Highways concerns as 96 per cent of Lancashire's ash trees are infected with fatal Ash Dieback disease
Almost all the ash trees in Lancashire are suffering from the fatal Ash Dieback disease.
Lancashire County Council believes that 96 per cent of ashes in the county have the highly-destructive fungus, which can lead to infected trees shedding branches or limbs, or potentially collapsing as the tree dies.
With the council estimating there are 127,000 ash trees next to roads throughout Lancashire, regular checks are now being carried out to check they do not pose a threat to safety.
>>>Click here to read about the Preston primary school where 65 diseased trees have been removed.
But as many of the trees are on private land, the council has launched a campaign to raise awareness of the issue among residents, businesses and landowners to inform them of their responsibility to ensure their trees do not become a hazard to road users or people using adjacent pavements.
County Councillor Charlie Edwards, cabinet member for highways and transport at Lancashire County Council, said: "It's vital that everyone who has ash trees on their property takes action to make sure they don’t become a danger to themselves or anyone else.
"The county council has stepped up its safety inspections of trees in response to the threat from ash dieback, which is no small task as there are thousands of ash trees next to roads, as well as many others alongside countryside paths, and on other properties.
"The county council, the Forestry Commission, the Tree Council and the Woodland Trust all recommend that tree owners should have their trees regularly inspected by a professional so that, as the disease progresses, appropriate decisions can be made and accidents can be prevented.
"People should pay particular attention to ash trees within areas where the failure of the whole tree or falling branches could place people or neighbouring property in danger."
What is Ash Dieback?
Ash Dieback, also known as Chalara, is a disease of ash trees, especially European or Common ash, the UK's native ash species.
It is caused by a fungus which originated in Asia and has now swept across Europe, killing up to 90 per cent of ash trees in some countries.
There is no cure for the disease and it is fatal in the vast majority of cases. Contamination in the UK is beyond the point where the spread of infection can be stopped and the disease is now known to be present across 56 per cent of the UK, including 96 per cent of Lancashire.
Infection enters a tree through the leaves and bark and young trees die within a couple of years, but mature trees usually take longer. However large trees can become dangerous long before they die, so owners must take action to ensure safety if trees are in locations where they could pose a risk to people or property.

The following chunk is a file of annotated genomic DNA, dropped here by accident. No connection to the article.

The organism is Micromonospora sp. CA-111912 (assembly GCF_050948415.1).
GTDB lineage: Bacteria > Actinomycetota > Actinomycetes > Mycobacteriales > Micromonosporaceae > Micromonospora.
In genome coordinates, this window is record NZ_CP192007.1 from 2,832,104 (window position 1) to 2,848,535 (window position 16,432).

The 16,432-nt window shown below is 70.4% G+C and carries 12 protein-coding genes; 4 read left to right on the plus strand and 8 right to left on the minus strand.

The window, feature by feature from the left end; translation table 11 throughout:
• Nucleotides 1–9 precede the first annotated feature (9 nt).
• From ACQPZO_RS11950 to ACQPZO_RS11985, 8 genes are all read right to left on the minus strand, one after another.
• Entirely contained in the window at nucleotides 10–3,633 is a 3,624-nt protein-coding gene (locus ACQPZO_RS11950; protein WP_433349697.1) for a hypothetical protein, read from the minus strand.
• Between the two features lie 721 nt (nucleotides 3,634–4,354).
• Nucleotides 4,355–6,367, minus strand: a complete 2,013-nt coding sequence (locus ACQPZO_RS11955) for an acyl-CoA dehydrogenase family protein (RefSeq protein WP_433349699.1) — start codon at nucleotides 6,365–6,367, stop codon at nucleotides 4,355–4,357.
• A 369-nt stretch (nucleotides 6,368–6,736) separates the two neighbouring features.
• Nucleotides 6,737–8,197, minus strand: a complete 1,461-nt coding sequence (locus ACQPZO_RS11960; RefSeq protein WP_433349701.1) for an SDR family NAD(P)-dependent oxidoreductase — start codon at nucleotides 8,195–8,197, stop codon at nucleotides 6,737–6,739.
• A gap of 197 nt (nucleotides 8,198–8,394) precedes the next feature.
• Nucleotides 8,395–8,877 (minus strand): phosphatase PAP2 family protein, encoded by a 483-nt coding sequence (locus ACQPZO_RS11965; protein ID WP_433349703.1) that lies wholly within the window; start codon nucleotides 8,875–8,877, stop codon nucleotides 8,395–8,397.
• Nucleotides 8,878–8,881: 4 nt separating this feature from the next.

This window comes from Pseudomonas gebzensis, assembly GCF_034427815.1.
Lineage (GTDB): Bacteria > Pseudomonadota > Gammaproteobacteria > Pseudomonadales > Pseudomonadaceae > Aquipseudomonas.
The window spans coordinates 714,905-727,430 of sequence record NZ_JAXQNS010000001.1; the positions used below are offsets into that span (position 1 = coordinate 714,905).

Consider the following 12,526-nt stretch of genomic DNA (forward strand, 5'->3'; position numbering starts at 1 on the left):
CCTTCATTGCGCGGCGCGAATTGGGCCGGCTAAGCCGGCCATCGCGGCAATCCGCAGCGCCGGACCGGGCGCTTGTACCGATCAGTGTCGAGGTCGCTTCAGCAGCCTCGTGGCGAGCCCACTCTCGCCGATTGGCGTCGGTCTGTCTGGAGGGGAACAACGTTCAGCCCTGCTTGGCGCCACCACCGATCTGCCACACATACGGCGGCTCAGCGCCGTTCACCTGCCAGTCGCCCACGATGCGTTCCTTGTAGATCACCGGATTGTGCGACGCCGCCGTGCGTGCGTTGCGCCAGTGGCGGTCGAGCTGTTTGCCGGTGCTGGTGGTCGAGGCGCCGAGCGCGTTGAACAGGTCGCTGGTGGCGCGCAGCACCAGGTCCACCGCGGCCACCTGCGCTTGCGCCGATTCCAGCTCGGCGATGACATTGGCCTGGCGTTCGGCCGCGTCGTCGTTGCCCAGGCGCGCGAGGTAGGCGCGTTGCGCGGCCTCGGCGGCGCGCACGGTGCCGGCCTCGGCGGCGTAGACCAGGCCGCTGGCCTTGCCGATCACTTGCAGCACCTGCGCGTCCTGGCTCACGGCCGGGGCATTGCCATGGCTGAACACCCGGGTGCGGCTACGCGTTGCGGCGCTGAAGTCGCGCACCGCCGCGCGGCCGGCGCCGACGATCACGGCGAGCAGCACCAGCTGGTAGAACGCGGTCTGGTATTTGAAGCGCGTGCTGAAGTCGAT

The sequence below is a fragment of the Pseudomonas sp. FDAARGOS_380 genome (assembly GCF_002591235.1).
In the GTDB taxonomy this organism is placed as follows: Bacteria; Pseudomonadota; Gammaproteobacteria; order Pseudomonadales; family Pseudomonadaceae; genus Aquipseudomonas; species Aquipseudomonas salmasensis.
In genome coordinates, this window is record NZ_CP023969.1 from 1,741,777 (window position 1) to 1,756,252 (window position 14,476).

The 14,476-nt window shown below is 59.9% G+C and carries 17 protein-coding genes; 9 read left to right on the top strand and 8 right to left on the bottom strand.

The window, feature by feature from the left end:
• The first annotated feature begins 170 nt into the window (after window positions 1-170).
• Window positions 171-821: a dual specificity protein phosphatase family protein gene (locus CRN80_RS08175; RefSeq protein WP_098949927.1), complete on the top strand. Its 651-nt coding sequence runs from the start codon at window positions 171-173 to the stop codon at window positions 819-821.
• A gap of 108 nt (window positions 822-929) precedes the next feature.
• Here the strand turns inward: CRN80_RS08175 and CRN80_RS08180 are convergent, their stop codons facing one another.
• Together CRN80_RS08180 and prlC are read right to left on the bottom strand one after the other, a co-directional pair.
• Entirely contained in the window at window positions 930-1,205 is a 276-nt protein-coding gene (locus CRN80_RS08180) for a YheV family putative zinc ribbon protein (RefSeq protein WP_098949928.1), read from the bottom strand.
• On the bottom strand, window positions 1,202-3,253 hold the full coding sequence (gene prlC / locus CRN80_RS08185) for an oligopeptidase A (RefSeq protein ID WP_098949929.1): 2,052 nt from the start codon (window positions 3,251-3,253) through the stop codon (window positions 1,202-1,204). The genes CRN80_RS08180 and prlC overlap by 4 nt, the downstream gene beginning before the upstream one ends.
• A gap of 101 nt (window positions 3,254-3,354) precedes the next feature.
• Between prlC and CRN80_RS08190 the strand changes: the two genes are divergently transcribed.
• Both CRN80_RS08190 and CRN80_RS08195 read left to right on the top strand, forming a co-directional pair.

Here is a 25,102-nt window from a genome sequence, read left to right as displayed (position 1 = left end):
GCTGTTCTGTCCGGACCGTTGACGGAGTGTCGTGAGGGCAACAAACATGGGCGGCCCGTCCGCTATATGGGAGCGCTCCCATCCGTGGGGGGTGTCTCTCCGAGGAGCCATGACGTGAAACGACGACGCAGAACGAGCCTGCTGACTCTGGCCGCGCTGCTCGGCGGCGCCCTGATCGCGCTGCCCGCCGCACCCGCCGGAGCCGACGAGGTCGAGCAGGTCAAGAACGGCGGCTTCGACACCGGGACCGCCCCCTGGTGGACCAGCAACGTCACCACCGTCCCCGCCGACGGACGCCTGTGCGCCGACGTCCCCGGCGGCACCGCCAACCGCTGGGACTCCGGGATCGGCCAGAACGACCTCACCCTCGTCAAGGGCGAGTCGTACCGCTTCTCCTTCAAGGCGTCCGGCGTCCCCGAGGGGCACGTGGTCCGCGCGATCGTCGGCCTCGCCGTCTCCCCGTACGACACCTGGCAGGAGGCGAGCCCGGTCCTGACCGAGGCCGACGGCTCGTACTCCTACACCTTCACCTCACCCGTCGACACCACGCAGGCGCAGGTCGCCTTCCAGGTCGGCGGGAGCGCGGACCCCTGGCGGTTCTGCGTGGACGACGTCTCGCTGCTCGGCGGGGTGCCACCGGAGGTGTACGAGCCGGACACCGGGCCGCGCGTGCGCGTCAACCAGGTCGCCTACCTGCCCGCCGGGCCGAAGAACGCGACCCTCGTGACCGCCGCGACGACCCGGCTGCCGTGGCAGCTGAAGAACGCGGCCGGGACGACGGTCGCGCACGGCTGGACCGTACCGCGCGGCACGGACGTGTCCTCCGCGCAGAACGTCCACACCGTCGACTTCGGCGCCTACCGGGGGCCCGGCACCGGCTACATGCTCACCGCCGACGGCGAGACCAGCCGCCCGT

Infected trees are a target for other diseases to attack and worsen the problem. An infection at a point close to ground level can cause whole trees to become unstable and dangerous over much shorter periods with no obvious dieback symptoms in the crown.
County Councillor Edwards added: "While safety must be the priority, felling the tree should not be the first option, particularly as some ash trees are known to show resistance to Ash Dieback, and we have been part of a national effort to secure genetic material from these trees to try to ensure the future of the species.
"In many cases it may be possible to reduce the risk by pruning branches, re-routing paths, or even repositioning items away from the tree so that people can avoid being in the immediate area.
"People should also be aware that, with certain exemptions, all trees in Britain are protected by the Forestry Act, which means that a felling licence is required to remove them. Tree owners should be clear that their tree is in an exempted category, which includes trees in gardens, or obtain a licence, before any felling takes place."
What is Lancashire County Council doing?
A spokesman said: "We are currently surveying the county’s roads in order to record where ash trees are and what level of infection they are showing. This information will help prioritise any action required, such as felling or further inspections.
"Our ash dieback strategy will include working closely with districts, boroughs and parish councils, as well as members of the public who own ash trees close to public highways.
"We have also donated some genetic material from resistant trees in order to assist plant scientists who are working on a breeding programme to bring on resistant trees for the future."
Reporting a tree at risk of collapse
If you spot a potentially dangerous tree which is not on your land but you think may cause a hazard to a footpath or highway, report it to Lancashire County Council by clicking here.